Publisher and Publication Date: Cider Press Review. January 20, 2021.
Pages: 73 written pages and illustrations.
Source: I received a complimentary paperback copy from the author and publisher. I am not required to write a positive review.
Audience: Poetry readers.
Rating: Very good.
Kathy Davis is a poet and nonfiction writer who received her MFA from Virginia Commonwealth University. Her poetry manuscript, Passiflora, won the 2019 Cider Press Review Book Award and was released in February 2021. She is also the author of the chapbook Holding for the Farrier (Finishing Line Press). Her work has appeared in Alaska Quarterly Review, Barrow Street, Blackbird, Diode, The Hudson Review, Nashville Review, Oxford American, The Southern Review, storySouth and other journals. She has been nominated for a Pushcart Prize and been a finalist for Best of the Net and the Conger Beasley Jr. Award for Nonfiction. After raising their two boys, she and her husband moved to an old farmhouse outside of Richmond, Va., where she tends a wildflower meadow when not writing.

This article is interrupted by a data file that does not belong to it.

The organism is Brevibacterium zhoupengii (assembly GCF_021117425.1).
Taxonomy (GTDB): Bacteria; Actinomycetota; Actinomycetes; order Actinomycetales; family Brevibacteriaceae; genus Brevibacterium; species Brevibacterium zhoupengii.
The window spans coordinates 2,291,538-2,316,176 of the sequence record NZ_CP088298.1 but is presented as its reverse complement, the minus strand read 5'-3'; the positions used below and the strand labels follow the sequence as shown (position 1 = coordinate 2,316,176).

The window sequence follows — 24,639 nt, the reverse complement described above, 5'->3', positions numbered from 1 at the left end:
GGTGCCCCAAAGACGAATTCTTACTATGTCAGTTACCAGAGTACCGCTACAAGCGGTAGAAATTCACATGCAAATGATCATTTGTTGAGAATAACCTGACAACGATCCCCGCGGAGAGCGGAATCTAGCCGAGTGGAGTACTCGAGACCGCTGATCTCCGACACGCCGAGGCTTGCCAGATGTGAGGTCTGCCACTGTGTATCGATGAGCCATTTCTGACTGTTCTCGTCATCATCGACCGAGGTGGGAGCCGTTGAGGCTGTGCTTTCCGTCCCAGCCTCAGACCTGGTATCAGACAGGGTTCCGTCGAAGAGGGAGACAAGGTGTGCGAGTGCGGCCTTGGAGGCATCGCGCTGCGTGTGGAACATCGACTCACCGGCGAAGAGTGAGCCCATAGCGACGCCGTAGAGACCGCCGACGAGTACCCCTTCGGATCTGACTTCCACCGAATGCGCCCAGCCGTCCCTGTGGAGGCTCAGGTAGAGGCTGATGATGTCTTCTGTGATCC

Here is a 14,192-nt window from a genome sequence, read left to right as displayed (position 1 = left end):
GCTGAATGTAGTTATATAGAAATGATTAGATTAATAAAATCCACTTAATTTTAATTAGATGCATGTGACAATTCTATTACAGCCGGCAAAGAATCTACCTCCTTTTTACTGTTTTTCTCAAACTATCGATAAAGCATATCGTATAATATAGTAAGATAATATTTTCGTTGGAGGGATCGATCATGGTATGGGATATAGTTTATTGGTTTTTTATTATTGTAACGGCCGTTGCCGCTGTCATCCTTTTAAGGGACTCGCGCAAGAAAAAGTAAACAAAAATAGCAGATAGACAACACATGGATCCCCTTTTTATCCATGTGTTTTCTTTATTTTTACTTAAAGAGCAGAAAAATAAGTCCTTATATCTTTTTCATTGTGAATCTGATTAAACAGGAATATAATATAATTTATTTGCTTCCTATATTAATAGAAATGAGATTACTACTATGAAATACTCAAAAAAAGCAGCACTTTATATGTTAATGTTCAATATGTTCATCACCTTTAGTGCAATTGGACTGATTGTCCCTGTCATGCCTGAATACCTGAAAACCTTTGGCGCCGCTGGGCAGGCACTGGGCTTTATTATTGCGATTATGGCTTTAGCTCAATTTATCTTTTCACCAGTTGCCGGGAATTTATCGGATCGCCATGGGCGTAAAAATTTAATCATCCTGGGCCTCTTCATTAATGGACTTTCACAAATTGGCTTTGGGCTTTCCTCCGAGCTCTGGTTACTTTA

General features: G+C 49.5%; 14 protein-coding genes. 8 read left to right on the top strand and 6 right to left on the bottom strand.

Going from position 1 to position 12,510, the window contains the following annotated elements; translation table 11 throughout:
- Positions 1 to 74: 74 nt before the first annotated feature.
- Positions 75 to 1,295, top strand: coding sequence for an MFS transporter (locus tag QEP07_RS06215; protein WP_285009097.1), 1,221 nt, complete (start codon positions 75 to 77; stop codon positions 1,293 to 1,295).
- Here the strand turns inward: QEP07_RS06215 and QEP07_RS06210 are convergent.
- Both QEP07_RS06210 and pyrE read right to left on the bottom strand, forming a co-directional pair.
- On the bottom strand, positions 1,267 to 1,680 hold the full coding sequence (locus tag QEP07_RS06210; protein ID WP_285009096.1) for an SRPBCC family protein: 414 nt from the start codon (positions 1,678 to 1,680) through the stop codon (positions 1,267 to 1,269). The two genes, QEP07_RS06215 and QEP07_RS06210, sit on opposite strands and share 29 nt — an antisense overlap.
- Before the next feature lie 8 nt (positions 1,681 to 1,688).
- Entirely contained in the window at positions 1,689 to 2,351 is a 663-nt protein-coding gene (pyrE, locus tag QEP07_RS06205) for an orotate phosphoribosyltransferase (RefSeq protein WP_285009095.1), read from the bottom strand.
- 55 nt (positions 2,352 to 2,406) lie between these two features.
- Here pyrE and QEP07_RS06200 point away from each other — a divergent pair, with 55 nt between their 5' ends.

Passiflora is a collection of poems about our day-to-day struggles with loss, raising children, relationships, aging and creating art, and how the nature that surrounds us informs how we view these challenges and sometimes serves as a source of solace.
Passiflora is a lesson to me to never read a poem quick. The first time I read through the book at a quick pace. The second and third times slower. I let the words trickle through me. I let those words savor a bit in my mind.
I am fond of nature in poems. Passiflora uses the natural world to compare and express other parts of life like relationships.
Since I’ve had breast cancer, I can relate to the poem on page 18, “Sunday.” I know it’s an uncomfortable subject. People wonder what they can do and automatically think about providing a meal. While reading this poem I can feel the discomfort, the things unsaid, and the dare to follow through with just being there as a friend.
Another favorite poem is on page 26, “Eve: After the Fall.” I’m amazed at the introduction-the shift-the use of words bringing in the second child-“he.” It is beautiful and moving.
The form or structure of the poems is noticeable. The stanza arrangement. The pause of spaces. These are on purpose. I love this.
I love the illustrations included in the book. I wish there were more. They are botanical drawings.
The front cover of the book is a photograph by Grace Kellogg. It is a close-up view of the pistil and stigma in a blooming plant-possibly a flower. These are the areas that germinate and produce.